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Handling special characters in JSON

by mcm1303 (Initiate)
on Dec 15, 2010 at 21:29 UTC ( #877382=perlquestion: print w/ replies, xml ) Need Help??
mcm1303 has asked for the wisdom of the Perl Monks concerning the following question:

I wrote an ajax service in perl which needs to be able to send a JSON message to a variety of browsers.

I have found that if JSON messages contain anything other than 7-bit ascii, i.e. no special characters, IE8 will fail to eval(). A particular character that IE chokes on is é or egrav in HTML. I had originally written the service in ASP. The tool I used to generate the JSON from ASP would interpret é into \u00E9. It seems like that approach made both Firefox and IE happy. Is there an existing perl module that will convert special characters into the \uXXXX form?

Thanks! Marlin

Comment on Handling special characters in JSON
Re: Handling special characters in JSON
by sundialsvc4 (Abbot) on Dec 15, 2010 at 21:44 UTC

    A Google search of perl json special characters produced a wealth of suggestions.

    (I do not mean any “slight” by making this particular suggestion.   This is not meant as a “JGI” or “RTFG” response.)

    Several of the articles discuss your options on both the client and the server side.   Frankly, I think that the best long-term solution to your problem will include choosing a good, robust client-side JavaScript tool that will take-on the responsibility of handling recalcitrant software ... particularly “IE-anything.”   (And, let’s face it, the bugaboo is always going to be Internet Explorer, in some incarnation or another...   You need to attack the problem from both the client and the server side of the fence, and to shove the client-side burden onto a third party JavaScript-kit provider.   (Don’t worry... they’re used to it.)

      Thanks sundials. I've become accustomed to using plain old eval() but I'll try your suggestion. In addition to hopefully solving my problem client-side solutions that go beyond eval() will no doubt be more secure because malicious code can be embedded in JSON.

        Yes, “simple eval()” is Not A Good Thing ... and “Doing It Yourself” is Definitely Not.

        I have read plenty of documents, for ExtJS and Prototype and several other JavaScript platforms, which describe all the whys and wherefores of what they actually do (and, over time, continue to have to do...), just to make it work at all.   And I come away saying, “Good Grief!   Better You Than Me!”   When I read stuff that says, “Internet Explorer 7 Service-Pack 2 does it this way, but Service-Pack 3 does it that way” ... why, it made me want to switch religions.   ;-)

        It really is a testament to how good these folks are, that not only does it work “at all,” but it actually works well.   Just be sure to do exactly what they tell you to do.   These are well-traveled waters... full of now-familiar rocks.   “Where the well-worn chart tells you to turn left ... turn left, (pray,) and don’t ask questions.”   :-D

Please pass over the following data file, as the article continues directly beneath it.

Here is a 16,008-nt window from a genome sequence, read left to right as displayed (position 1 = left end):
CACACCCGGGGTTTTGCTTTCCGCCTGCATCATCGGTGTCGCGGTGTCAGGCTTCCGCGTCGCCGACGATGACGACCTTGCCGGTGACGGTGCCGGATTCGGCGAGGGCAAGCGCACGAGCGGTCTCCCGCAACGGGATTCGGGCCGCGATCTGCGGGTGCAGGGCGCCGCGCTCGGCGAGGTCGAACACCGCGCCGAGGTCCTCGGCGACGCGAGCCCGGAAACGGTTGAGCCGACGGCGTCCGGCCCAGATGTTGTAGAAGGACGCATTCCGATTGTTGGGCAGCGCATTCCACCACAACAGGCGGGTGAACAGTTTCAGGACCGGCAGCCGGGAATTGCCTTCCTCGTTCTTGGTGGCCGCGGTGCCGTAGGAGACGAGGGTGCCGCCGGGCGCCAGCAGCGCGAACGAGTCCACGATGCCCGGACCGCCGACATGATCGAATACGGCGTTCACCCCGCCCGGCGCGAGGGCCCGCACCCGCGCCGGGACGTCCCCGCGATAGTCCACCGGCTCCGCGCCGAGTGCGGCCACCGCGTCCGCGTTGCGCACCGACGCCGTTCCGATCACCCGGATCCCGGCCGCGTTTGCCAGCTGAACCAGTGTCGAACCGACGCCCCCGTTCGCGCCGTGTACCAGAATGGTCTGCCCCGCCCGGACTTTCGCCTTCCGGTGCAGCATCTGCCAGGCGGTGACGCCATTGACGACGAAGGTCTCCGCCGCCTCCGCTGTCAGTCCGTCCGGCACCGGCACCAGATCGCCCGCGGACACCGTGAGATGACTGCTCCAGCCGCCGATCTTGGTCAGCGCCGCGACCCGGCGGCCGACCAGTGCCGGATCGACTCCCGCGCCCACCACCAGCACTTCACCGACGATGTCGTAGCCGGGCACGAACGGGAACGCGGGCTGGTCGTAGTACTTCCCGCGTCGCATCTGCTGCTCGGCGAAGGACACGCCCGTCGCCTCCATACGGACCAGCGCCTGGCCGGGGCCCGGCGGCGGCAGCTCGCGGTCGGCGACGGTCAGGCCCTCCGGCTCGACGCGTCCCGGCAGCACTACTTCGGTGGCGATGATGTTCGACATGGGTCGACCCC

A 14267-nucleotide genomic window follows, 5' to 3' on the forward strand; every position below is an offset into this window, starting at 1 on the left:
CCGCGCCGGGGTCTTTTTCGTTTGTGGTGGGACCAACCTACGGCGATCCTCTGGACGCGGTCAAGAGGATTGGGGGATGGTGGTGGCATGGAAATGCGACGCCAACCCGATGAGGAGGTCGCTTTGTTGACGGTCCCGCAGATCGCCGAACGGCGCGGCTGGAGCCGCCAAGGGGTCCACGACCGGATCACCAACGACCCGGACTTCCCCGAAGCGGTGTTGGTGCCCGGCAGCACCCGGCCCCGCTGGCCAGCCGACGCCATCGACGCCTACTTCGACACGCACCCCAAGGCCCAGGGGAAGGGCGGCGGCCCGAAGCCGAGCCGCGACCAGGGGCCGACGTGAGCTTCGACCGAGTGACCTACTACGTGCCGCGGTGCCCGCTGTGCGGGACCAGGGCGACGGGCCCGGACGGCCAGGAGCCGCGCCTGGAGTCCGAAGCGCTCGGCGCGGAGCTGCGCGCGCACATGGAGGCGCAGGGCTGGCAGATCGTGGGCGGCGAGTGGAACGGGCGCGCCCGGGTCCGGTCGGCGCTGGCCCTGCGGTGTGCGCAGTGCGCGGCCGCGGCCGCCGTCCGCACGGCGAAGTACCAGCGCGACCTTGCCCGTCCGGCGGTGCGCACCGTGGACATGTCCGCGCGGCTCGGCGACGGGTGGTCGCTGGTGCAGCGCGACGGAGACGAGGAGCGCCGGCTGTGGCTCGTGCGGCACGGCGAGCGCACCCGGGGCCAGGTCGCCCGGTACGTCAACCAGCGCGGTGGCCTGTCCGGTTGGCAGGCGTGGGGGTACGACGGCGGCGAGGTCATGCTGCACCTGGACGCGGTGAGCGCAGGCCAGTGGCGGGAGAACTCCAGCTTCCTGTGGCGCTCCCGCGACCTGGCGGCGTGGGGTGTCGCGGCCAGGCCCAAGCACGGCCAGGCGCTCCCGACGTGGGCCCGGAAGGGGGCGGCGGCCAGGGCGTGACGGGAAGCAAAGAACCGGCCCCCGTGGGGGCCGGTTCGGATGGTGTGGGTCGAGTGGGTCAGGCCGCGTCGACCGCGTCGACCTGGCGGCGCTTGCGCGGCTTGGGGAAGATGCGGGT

Some JS frameworks are very lean-and-mean.   Others are, “it slices, it dices, it even makes Julienne fries... on sale today!”   But I guess that comes with the territory.   (And who knows, maybe you want to make Julienne fries!)   There are also Perl frameworks and JS frameworks that have been crafted to work well together, with fairly high-level support on the Perl side for doing complicated things on the JS side.   Lotsa things to think about, mebbe.

Re: Handling special characters in JSON
by kennethk (Monsignor) on Dec 15, 2010 at 22:11 UTC
    When I've dealt with this sort of issue, I always escaped my strings before feeding them into JSON. Usually this means simply feeding it through HTML::Entities' encode_entities (or possibly URI::Escape's uri_escape_utf8 depending on its end point). I trust browsers' and JavaScript engines' non-ascii character handling about as far as I can throw them, which isn't far considering their non-corporeal nature.
Re: Handling special characters in JSON
by Anonyrnous Monk (Hermit) on Dec 15, 2010 at 23:00 UTC
    Is there an existing perl module that will convert special characters into the \uXXXX form?

    You could do something like this:

    my $s = "téxt"; $s =~ s/([^\x20-\x7e])/sprintf '\u%04x', ord($1)/ge; print $s; # t\u00e9xt

    This will convert everything outside of the printable ASCII range to \uXXXX notation.

    You might need to decode your input strings into Perl's internal Unicode representation, depending on which encoding they're originally in.

Re: Handling special characters in JSON (TFM)
by tye (Cardinal) on Dec 16, 2010 at 02:17 UTC

    Well, if nobody else will RTFM, I will: JSON::XS. :)

    perl -MJSON::XS -del # vvvvvvvv DB<1> x JSON::XS->new()->ascii(1)->encode(["\x{00e9}"]) 0 '["\\u00e9"]' # ^^^^^^^^

    - tye        

      That assumes a perl data structure as the source, which wasn't clearly (to me) the case. Anyway, I do:
      JSON::to_json( ["\x{00e9}"], { 'ascii' => 1 } )
      (with JSON using JSON::XS).
      --
      A math joke: r = | |csc(θ)|+|sec(θ)|-||csc(θ)|-|sec(θ)|| |
      Online Fortune Cookie Search
      Office Space merchandise
        That assumes a perl data structure as the source, which wasn't clearly (to me) the case.

        Oh. Well, if only there was a way to take JSON and turn it into a Perl data structure... q-:

        But "I wrote an ajax service in perl" sure sounds to me like something that is likely to be generating JSON from Perl data structures. :)

        - tye        

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